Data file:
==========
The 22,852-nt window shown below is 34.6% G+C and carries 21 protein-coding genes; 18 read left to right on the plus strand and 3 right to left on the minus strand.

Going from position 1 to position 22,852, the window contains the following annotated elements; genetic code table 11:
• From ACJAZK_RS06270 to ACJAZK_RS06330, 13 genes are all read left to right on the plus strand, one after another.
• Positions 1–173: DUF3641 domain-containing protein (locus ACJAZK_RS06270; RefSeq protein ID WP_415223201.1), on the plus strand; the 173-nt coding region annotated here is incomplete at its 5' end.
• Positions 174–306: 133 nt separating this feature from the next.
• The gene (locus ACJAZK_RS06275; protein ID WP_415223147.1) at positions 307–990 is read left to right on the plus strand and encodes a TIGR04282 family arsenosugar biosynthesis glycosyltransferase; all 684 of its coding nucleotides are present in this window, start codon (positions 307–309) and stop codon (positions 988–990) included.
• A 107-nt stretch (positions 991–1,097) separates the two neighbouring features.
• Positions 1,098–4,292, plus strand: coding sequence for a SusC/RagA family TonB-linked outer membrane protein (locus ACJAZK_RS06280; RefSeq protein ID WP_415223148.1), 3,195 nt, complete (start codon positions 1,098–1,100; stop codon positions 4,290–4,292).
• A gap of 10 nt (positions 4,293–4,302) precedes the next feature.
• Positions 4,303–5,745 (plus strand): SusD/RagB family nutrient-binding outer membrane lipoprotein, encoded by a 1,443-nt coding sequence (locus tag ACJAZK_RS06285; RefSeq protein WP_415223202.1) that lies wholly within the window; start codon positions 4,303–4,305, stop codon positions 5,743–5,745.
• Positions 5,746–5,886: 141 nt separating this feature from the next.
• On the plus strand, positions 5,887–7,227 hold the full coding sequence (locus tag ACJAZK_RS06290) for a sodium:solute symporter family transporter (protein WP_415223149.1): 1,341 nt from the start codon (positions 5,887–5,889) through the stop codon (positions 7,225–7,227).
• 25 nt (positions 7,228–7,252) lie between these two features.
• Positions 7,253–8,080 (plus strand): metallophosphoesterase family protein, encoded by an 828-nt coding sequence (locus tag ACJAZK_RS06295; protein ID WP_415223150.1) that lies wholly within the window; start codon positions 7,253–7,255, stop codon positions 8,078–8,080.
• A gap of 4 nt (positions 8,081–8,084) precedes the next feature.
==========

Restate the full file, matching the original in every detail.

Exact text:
The 22,852-nt window shown below is 34.6% G+C and carries 21 protein-coding genes; 18 read left to right on the plus strand and 3 right to left on the minus strand.

Going from position 1 to position 22,852, the window contains the following annotated elements; genetic code table 11:
• From ACJAZK_RS06270 to ACJAZK_RS06330, 13 genes are all read left to right on the plus strand, one after another.
• Positions 1–173: DUF3641 domain-containing protein (locus ACJAZK_RS06270; RefSeq protein ID WP_415223201.1), on the plus strand; the 173-nt coding region annotated here is incomplete at its 5' end.
• Positions 174–306: 133 nt separating this feature from the next.
• The gene (locus ACJAZK_RS06275; protein ID WP_415223147.1) at positions 307–990 is read left to right on the plus strand and encodes a TIGR04282 family arsenosugar biosynthesis glycosyltransferase; all 684 of its coding nucleotides are present in this window, start codon (positions 307–309) and stop codon (positions 988–990) included.
• A 107-nt stretch (positions 991–1,097) separates the two neighbouring features.
• Positions 1,098–4,292, plus strand: coding sequence for a SusC/RagA family TonB-linked outer membrane protein (locus ACJAZK_RS06280; RefSeq protein ID WP_415223148.1), 3,195 nt, complete (start codon positions 1,098–1,100; stop codon positions 4,290–4,292).
• A gap of 10 nt (positions 4,293–4,302) precedes the next feature.
• Positions 4,303–5,745 (plus strand): SusD/RagB family nutrient-binding outer membrane lipoprotein, encoded by a 1,443-nt coding sequence (locus tag ACJAZK_RS06285; RefSeq protein WP_415223202.1) that lies wholly within the window; start codon positions 4,303–4,305, stop codon positions 5,743–5,745.
• Positions 5,746–5,886: 141 nt separating this feature from the next.
• On the plus strand, positions 5,887–7,227 hold the full coding sequence (locus tag ACJAZK_RS06290) for a sodium:solute symporter family transporter (protein WP_415223149.1): 1,341 nt from the start codon (positions 5,887–5,889) through the stop codon (positions 7,225–7,227).
• 25 nt (positions 7,228–7,252) lie between these two features.
• Positions 7,253–8,080 (plus strand): metallophosphoesterase family protein, encoded by an 828-nt coding sequence (locus tag ACJAZK_RS06295; protein ID WP_415223150.1) that lies wholly within the window; start codon positions 7,253–7,255, stop codon positions 8,078–8,080.
• A gap of 4 nt (positions 8,081–8,084) precedes the next feature.